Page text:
We propose to conduct a group randomized controlled trial to implement and evaluate the effect of an innovative evidence-based breast health education intervention program compared to a control group (delayed intervention) to promote breast health screening among first generation Afghan immigrant women. Sensitivity to cultural, religious, and linguistic factors is a key component of the proposed intervention. With funding from California's Breast Cancer Research Program, we have conducted the pilot work (see preliminary results) and findings from the pilot work to guide the content of the intervention. Consistent with the tenets of community based participatory research, the pilot project was administratively designed to ensure that the community was an equal partner with the academic research partners in terms of power and influence - they received their own budget and are the owners of the data that was collected (these two issues have a history of being problematic in community based participatory research). Our research will test the hypothesis that women randomly assigned to a tailored breast health education program will show increased breast cancer knowledge and awareness and increased rates of having early detection (CBE and mammography). The details of this linguistically, religious and culturally tailored (targeted - there is contention in the field as to whether this is target or tailored, the latter being more specific) program designed for low literacy and taught by lay health advisors (LHAs) with follow-up counseling and facilitation by community navigators and the support of their male relatives. The cultural/ religious/educational adaptations make our intervention specific to the needs of Muslim women and provide a unique program that distinguishes the Afghan Women's Health Project from other breast health promotion projects. Participants will be randomly assigned into the intervention or control (delayed intervention) group. The control group will receive the educational program after the post-intervention survey. Pre-and post-intervention surveys will be used to measure changes in knowledge of prevention and in early detection behaviors. As part of the post-intervention survey, women will report whether they had (or have an appointment to have) a CBE and/or a mammogram and we will inquire about the facilitators and barriers for getting a breast health screening examinations.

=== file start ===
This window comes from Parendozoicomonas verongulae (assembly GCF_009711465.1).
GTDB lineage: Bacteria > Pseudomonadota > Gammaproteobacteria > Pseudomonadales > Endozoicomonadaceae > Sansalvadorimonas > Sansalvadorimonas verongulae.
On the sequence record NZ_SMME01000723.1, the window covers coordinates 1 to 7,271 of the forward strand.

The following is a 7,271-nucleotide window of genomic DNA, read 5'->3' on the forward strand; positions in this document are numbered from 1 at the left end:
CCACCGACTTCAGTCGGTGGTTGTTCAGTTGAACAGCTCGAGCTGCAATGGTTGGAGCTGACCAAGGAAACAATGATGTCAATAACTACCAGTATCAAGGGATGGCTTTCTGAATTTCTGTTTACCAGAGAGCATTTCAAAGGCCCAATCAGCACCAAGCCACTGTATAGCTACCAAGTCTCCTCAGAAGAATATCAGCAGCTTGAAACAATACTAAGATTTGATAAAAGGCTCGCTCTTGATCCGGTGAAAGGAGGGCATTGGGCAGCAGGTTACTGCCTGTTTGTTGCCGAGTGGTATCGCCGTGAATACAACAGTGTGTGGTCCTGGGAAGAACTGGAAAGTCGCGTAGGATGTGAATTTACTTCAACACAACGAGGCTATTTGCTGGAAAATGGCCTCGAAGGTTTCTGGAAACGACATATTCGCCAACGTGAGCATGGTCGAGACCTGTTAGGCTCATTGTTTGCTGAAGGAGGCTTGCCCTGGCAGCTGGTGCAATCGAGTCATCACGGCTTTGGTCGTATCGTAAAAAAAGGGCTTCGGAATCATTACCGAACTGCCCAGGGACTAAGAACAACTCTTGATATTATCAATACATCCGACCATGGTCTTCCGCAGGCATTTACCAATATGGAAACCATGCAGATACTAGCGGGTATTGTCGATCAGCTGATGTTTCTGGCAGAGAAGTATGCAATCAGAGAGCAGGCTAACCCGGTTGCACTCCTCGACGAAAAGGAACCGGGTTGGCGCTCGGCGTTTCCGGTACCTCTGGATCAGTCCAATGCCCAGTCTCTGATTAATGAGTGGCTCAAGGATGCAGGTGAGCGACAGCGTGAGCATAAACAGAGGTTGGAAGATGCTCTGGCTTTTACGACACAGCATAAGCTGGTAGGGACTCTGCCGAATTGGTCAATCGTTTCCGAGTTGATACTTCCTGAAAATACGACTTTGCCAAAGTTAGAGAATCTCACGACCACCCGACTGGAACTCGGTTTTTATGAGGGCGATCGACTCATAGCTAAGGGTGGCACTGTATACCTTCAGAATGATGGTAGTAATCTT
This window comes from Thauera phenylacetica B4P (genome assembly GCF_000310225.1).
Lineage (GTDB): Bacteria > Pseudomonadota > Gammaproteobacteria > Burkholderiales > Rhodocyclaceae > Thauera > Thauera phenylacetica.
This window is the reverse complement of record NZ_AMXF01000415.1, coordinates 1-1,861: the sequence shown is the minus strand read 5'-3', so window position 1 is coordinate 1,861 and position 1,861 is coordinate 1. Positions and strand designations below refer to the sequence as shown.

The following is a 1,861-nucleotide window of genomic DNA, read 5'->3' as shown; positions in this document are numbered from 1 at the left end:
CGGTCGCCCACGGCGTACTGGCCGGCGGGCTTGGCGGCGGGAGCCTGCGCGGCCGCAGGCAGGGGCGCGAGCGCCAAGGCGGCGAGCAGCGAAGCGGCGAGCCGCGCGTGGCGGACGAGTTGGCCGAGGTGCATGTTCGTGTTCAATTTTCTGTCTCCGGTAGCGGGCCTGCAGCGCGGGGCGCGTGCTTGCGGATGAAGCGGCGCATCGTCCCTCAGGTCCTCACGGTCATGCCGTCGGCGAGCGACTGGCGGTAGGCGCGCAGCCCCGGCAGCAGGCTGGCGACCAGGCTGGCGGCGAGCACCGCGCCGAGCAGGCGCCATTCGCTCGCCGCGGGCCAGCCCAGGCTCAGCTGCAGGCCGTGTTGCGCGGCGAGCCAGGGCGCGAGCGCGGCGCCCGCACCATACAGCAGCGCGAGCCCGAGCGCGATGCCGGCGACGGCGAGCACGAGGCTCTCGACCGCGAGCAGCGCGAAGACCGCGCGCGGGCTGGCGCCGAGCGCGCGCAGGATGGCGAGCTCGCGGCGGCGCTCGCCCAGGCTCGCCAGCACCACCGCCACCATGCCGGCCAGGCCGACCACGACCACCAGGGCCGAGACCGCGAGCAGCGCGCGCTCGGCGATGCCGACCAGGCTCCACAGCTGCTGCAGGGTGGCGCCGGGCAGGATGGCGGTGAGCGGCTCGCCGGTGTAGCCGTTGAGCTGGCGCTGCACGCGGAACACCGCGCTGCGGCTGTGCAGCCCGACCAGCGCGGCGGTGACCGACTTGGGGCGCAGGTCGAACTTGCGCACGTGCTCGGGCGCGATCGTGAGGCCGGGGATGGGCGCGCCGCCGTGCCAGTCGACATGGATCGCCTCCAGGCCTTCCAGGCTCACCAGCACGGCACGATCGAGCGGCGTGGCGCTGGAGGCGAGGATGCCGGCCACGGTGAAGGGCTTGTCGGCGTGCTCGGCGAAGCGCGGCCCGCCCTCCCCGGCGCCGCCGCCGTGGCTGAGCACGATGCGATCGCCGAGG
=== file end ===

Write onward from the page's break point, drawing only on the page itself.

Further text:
National Institute of Health (NIH)
National Cancer Institute (NCI)
Specialized Center--Cooperative Agreements (U54)
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Special Emphasis Panel (ZCA1)
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University of California Berkeley
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Shirazi, Mehra; Shirazi, Aida; Bloom, Joan (2015) Developing a culturally competent faith-based framework to promote breast cancer screening among Afghan immigrant women. J Relig Health 54:153-9
Hébert, James R; Satariano, William A; Friedman, Daniela B et al. (2015) Fulfilling Ethical Responsibility: Moving Beyond the Minimal Standards of Protecting Human Subjects from Research Harm. Prog Community Health Partnersh 9 Suppl:41-50
Shirazi, Mehra; Bloom, Joan; Shirazi, Aida et al. (2013) Afghan immigrant women's knowledge and behaviors around breast cancer screening. Psychooncology 22:1705-17